WHAT IS THE KEY PERSON APPROACH?
The key person approach in early years is a method of care in which each child is assigned a particular educator who will act as their ‘go to’ person. This person will support the child and their family when they are first integrating into the setting and will continue to be the key person for routine care and for moments of emotional intimacy, building up a secure attachment with your child.
First Nursery understands the importance for child’s wellbeing that they have a person with whom they feel connected. By having a specific knowledge and understanding your child, the key person can show warmth and sensitivity in their communication with the child. They will become a secure base from which the child can explore the world and a safe haven to return to when they feel overwhelmed by the environment. When the child feels unwell, tired or fearful, or has questions, they will seek out their key person.
While the key person will share the closest bond with your child, the child will also build a secondary relationship with another adult in the setting. This is important as your child needs to feel supported on the occasions that their key person is not available to them. It may not be possible for the key person to be there to greet the child and to say goodbye every single day, so it is important to have an approach in which a secondary or ‘buddy’ key person is available to your child during these transitions. This will be another adult who works in the room, with educators sharing responsibility for each other’s key children when one is absent.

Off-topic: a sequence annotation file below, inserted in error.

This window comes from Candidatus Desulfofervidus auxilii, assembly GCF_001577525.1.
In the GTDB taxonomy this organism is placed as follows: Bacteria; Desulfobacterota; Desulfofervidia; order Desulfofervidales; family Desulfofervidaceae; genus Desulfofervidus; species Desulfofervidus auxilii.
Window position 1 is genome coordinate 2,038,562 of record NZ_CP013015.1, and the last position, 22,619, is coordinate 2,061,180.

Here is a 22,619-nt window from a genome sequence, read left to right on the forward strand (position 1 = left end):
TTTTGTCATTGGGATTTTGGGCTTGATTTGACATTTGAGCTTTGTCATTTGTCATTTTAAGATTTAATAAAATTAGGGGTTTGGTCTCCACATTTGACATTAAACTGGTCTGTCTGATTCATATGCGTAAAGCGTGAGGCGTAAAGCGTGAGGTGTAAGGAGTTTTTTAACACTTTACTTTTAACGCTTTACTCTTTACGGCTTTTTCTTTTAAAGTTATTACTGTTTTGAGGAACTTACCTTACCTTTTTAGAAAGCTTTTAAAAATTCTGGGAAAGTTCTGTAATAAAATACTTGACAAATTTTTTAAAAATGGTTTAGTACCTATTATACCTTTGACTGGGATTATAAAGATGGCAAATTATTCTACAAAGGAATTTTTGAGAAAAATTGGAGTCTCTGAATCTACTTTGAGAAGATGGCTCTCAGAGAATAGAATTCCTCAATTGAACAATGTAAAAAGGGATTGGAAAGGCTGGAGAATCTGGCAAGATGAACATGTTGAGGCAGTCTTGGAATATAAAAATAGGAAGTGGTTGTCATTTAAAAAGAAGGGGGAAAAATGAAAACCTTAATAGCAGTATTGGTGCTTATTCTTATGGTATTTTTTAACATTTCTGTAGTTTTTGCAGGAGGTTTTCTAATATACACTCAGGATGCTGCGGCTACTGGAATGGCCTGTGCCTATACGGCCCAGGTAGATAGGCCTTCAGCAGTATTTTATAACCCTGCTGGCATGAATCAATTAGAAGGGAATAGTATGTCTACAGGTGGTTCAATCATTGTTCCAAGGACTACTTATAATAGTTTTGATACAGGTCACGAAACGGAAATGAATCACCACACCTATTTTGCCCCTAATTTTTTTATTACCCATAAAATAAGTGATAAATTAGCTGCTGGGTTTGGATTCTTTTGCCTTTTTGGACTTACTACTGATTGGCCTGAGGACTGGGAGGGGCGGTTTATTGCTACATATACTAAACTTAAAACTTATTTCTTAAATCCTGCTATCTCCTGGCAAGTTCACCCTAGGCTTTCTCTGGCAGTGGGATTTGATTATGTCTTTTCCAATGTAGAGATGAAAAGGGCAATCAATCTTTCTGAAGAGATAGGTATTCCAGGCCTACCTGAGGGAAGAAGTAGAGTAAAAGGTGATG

The key person is also the primary contact with a child’s parents and will develop a warm, responsive and sensitive communication with the parent. This is a reciprocal relationship – the key person will get a full understanding from parent(s) about the child’s likes and dislikes, family, comfort objects, words and routines and will, in turn, provide the parents with specific information about their child and details about their day, which they may not get when there are a number of different staff caring for the child. Message books passing on information cannot replace the detailed face-to-face information that can be passed on by a child’s key person.
First Nursery has exceptional excellent skill towards the key person approach, in simple terms, a triangle of trust that an educator and parent build to support the child and their experiences in an early year setting.
Each part of that triangle has even sides – no one participant is more or less important than the other (Elfer, 2007).